"He was always interested in the unusual (in gardening)," his son said. Even his 1938 degree from Cornell University was out of the ordinary - it was in floriculture, the cultivation of flowers.
His experiments with tropical plants grown in South Jersey's less-than- tropical conditions began with the elephant-ear plant, and expanded in the late 1960s or early 1970s to include banana trees.
Mr. Harrison planted his first banana tree, from a cutting acquired in Key West, Fla., on the grounds of the Locust Lane Dairy, Moorestown, where he was working at the time. When the dairy closed in 1969, he moved the tree to his yard on Garnet Avenue, in Masonville. Later, he would plant banana trees at Masonville United Methodist Church, where he was a member, and at the Burlington County Trust Co., now the First Fidelity Bank in Moorestown, where he worked as a security guard for 15 years.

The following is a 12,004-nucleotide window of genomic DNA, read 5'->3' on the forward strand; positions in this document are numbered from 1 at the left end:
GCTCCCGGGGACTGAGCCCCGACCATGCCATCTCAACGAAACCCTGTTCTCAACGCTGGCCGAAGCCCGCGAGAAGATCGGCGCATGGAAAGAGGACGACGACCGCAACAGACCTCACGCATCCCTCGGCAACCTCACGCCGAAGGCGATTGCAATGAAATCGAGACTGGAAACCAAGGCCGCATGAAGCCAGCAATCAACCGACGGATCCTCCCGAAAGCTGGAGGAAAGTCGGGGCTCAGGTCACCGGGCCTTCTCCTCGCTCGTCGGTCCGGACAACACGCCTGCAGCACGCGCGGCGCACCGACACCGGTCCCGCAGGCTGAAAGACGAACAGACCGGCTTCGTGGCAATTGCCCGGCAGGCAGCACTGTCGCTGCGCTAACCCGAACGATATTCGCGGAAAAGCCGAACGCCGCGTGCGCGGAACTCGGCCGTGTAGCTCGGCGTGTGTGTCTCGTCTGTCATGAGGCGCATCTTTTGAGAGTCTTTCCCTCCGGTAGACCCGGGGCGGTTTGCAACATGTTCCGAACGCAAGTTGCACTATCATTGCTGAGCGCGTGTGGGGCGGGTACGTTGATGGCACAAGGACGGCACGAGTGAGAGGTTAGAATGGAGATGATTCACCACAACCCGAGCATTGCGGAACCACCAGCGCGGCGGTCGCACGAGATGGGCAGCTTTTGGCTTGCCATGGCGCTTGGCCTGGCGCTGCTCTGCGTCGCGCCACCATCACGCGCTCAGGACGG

The banana tree in front of the bank reached a height of 12 feet and weighed in at 200 pounds. Mr. Harrison would dig the trees up each fall and move them into his cellar for the winter. And yes, the trees produced bananas that, although small, were tasty, his son said.
Mr. Harrison also grew vegetables, especially Jersey sweet corn and lots of flowers. His favorites were red roses.
In addition to his son, Chuck, Mr. Harrison is survived by his wife of 55 years, Louise Quimby Harrison; three daughters, Eleanor Marie Kurun of Delran, Martha Ann Banski of Palmyra and Carol Ruth Hall of Marietta, Ga.; 13 grandchildren; six great-grandchildren, and two sisters, Edna Hatton of New Castle, Del., and Alta Bickford of North Port, Fla.
Funeral services will be at 11 a.m. today at Masonville United Methodist Church, 200 Centerton Rd., Mount Laurel. A viewing was held last night at the Lewis Funeral Home, Moorestown. Burial will be in Coopertown Cemetery in Edgewater Park.